Beauty Tricks To Remove Your Power

Ashley Judd’s face looked puffy in the promo for her TV series, Missing. Big deal. She’s aged since I last saw her, and maybe she’s gained a little weight.

And then the furor. Everyone talking about Ashley’s face.

So she responded in the Daily Beast. A few lines:

The Conversation about women’s bodies exists largely outside of us, while it is also directed at us, and used to define and control us. The Conversation about women happens everywhere, publicly and privately. We are described and detailed, our faces and bodies analyzed and picked apart, our worth ascertained and ascribed based on the reduction of personhood to simple physical objectification. Our voices, our personhood, our potential, and our accomplishments are regularly minimized and muted. The assault on our body image, the hypersexualization of girls and women and subsequent degradation of our sexuality as we walk through the decades, and the general incessant objectification is what this conversation allegedly about my face is really about.


The lines linger, waiting to be soaked up.

We are described and detailed
our faces and bodies analyzed and picked apart
our worth ascertained and ascribed based on
the reduction of personhood to simple physical objectification

The body detailed and critiqued, diminished and demeaned. An emotional trashing. Cut up, dissected. It feels like a killing. No wonder we are body-obsessed, declare nourishment the enemy and become terrified of aging.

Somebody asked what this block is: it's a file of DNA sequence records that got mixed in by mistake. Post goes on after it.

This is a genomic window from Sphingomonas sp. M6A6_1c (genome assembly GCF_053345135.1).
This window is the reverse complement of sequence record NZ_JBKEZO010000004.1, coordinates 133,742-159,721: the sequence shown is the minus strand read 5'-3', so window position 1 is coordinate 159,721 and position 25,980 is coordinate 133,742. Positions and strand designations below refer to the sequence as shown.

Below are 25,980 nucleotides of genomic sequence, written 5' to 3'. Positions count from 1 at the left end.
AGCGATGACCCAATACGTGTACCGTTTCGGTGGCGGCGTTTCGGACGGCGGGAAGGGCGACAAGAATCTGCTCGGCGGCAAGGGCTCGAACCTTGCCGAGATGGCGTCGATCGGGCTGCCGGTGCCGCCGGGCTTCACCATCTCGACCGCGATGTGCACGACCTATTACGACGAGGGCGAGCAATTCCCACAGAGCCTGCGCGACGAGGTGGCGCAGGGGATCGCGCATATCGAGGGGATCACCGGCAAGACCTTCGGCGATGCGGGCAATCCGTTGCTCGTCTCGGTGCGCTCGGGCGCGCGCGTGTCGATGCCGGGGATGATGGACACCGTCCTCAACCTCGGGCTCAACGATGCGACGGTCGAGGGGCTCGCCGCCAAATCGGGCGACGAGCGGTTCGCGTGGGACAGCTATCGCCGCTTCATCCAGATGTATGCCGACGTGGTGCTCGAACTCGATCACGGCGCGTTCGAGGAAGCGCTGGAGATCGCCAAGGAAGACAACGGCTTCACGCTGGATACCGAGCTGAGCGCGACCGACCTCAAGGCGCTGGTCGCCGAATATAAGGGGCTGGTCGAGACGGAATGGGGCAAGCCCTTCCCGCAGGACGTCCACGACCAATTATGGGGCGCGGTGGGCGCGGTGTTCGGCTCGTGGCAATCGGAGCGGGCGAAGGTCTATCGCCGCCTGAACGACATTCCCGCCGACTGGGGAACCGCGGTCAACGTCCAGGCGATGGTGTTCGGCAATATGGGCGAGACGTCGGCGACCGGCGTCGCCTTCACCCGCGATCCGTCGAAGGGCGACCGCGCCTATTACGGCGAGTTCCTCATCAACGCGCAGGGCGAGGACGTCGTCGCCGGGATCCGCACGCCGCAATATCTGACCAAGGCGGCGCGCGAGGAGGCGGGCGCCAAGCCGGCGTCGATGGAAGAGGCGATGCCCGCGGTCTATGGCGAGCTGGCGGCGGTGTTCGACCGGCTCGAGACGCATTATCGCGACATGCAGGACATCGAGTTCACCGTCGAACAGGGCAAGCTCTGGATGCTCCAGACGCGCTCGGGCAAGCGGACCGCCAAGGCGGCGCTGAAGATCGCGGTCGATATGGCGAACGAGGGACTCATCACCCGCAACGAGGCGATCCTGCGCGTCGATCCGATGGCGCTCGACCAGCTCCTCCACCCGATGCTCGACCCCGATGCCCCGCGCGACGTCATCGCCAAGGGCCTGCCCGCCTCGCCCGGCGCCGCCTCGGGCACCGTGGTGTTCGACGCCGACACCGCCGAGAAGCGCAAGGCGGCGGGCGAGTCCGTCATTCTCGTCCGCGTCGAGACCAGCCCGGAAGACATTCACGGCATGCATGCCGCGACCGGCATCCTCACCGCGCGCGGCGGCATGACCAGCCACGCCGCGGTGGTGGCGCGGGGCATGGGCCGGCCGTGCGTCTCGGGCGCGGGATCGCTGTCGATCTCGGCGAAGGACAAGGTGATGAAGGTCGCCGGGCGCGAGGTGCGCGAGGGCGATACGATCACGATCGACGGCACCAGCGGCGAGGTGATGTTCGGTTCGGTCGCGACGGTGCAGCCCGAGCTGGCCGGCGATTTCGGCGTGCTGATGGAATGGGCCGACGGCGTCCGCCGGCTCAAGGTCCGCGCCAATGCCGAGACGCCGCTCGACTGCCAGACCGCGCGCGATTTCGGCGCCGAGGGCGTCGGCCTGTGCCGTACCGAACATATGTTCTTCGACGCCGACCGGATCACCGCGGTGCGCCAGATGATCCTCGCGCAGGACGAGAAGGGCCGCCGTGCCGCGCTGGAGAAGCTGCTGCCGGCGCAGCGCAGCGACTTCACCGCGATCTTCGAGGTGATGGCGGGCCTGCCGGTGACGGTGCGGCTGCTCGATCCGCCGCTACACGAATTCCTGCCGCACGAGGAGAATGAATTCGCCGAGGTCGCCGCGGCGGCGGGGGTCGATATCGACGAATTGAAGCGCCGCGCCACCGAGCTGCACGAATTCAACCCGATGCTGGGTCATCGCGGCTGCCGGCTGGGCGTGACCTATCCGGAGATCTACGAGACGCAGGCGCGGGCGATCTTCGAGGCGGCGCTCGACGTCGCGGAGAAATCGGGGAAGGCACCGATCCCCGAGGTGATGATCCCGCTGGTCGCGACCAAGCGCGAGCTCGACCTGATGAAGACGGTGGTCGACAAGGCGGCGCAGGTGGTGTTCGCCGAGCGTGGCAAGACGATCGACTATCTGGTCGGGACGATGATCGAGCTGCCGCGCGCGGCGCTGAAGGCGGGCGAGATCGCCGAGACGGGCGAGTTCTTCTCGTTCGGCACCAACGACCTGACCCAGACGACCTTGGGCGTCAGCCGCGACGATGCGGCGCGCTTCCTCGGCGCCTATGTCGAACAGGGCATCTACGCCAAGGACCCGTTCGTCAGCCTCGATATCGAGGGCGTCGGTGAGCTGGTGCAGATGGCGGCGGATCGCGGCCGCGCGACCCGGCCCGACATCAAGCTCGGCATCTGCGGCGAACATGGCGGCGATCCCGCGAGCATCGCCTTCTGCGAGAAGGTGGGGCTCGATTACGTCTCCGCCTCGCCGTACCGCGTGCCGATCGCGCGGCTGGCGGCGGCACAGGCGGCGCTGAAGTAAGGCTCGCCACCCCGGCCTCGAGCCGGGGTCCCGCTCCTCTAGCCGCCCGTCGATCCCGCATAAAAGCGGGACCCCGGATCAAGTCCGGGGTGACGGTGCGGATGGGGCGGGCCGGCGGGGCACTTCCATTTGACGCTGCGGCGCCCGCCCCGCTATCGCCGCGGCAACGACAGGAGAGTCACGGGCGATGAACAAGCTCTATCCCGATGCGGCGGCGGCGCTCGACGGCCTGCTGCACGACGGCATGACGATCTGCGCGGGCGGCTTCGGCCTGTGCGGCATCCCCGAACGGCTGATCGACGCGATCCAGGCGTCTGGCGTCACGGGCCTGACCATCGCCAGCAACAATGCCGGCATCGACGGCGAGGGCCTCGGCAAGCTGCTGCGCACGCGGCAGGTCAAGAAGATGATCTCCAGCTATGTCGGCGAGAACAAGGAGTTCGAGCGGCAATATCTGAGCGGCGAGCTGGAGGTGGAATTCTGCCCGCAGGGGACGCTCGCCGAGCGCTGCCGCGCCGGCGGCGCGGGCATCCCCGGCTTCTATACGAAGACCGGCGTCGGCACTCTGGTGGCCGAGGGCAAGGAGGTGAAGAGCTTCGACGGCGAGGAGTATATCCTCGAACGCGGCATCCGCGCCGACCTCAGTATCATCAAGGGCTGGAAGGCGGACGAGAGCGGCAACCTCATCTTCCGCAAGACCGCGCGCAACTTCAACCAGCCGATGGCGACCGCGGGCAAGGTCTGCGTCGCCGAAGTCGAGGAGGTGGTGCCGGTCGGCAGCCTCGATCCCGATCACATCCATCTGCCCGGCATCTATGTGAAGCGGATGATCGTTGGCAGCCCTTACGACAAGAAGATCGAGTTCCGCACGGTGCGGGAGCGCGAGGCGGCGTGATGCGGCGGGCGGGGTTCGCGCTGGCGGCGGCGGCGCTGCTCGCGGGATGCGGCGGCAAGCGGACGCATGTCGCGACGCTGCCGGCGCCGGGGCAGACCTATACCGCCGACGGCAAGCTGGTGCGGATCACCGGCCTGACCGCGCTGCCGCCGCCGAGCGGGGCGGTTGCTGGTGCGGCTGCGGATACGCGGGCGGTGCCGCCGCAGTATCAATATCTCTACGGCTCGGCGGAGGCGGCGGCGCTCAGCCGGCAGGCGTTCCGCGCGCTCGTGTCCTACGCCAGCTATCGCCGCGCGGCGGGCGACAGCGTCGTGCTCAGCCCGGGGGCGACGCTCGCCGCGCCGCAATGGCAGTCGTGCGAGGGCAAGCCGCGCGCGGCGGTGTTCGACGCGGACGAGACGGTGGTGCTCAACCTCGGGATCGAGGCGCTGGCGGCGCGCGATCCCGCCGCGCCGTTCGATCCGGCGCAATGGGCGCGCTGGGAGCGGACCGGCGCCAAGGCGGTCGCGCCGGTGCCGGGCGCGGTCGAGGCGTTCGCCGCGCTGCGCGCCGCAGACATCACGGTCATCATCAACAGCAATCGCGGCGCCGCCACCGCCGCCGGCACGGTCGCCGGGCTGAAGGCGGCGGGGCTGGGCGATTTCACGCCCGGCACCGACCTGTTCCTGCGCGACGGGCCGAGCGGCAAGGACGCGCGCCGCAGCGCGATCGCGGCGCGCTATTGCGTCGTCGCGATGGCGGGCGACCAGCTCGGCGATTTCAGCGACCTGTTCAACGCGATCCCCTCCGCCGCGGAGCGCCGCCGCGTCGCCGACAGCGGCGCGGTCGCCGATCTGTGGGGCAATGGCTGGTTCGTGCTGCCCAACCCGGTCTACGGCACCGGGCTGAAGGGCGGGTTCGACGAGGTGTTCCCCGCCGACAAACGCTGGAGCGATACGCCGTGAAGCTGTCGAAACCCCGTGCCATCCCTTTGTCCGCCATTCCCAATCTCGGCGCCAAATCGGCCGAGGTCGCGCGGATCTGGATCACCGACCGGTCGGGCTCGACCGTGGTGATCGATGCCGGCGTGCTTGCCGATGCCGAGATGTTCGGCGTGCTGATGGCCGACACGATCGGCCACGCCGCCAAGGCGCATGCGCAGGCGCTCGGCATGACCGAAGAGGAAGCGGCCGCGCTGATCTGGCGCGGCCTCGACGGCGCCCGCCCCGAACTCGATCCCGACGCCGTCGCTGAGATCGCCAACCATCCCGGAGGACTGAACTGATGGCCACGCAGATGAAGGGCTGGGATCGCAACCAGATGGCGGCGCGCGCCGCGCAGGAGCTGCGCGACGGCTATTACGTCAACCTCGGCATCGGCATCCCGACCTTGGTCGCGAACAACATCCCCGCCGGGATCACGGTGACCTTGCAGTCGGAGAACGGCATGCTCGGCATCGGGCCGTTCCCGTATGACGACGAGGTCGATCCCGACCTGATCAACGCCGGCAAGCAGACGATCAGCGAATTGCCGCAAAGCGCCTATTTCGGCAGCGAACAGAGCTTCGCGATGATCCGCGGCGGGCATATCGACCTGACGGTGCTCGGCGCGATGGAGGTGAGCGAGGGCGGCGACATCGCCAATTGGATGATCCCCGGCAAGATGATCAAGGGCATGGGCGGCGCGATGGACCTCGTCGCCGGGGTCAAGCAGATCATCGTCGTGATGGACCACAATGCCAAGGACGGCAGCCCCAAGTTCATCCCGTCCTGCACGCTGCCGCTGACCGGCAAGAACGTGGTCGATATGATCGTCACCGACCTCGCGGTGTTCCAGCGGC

With our bodies spotlighted the rest of us vanishes.

Our voices, our personhood, our potential
and our accomplishments are regularly minimized and muted
The Conversation about women’s bodies exists largely outside of us

We become nothing but our “defective” parts.

And we can say nothing as the conversation bubbles everywhere, outside ourselves, removing our power to name and control.

But Judd doesn’t leave us, or herself, hanging in hopelessness. What is deemed good and bad are equally fanciful interpretations, she says, and so she has chosen to abstain from all outside judgments about herself and her body.

We are social animals. Our identities are keenly influenced by how others see us, and more so when those visions act in concert. When many see us a certain way, the agreement brings objectivity, while our solitary thoughts seem merely subjective.

But the declarations are not absolute. Especially when we discern shallowness and falsity. We may choose otherwise:

I do not want to give my power, my self-esteem
or my autonomy
to any person, place, or thing outside myself

 The only thing that matters is how I feel about myself
my personal integrity
and my relationship with my Creator

“It is ultimately about conversations women will either choose to have or choose not to have,” says NPR’s Linda Holmes.

Let’s have some new conversations.

A rerun for the holidays.

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About BroadBlogs

I have a Ph.D. from UCLA in sociology (emphasis: gender, social psych). I currently teach sociology and women's studies at Foothill College in Los Altos Hills, CA. I have also lectured at San Jose State. And I have blogged for Feminispire, Ms. Magazine, The Good Men Project and Daily Kos. Also been picked up by The Alternet.

Posted on December 28, 2016, in body image, women and tagged , . Bookmark the permalink. 13 Comments.

  1. As I ponder Ashley Judd’s experience and thoughts, I recall the judgement which Hillary Clinton faced during the most recent presidential election where she was also shamed for her appearance. Whether she put on too much or too little make up, the clothing she wore, and how she styled her hair were all subject to public approval as determining factors of her qualifications to validate if she was really fit to become the President of the United States. Moreover, these were things of which absolutely none of her male opponents had to deal with.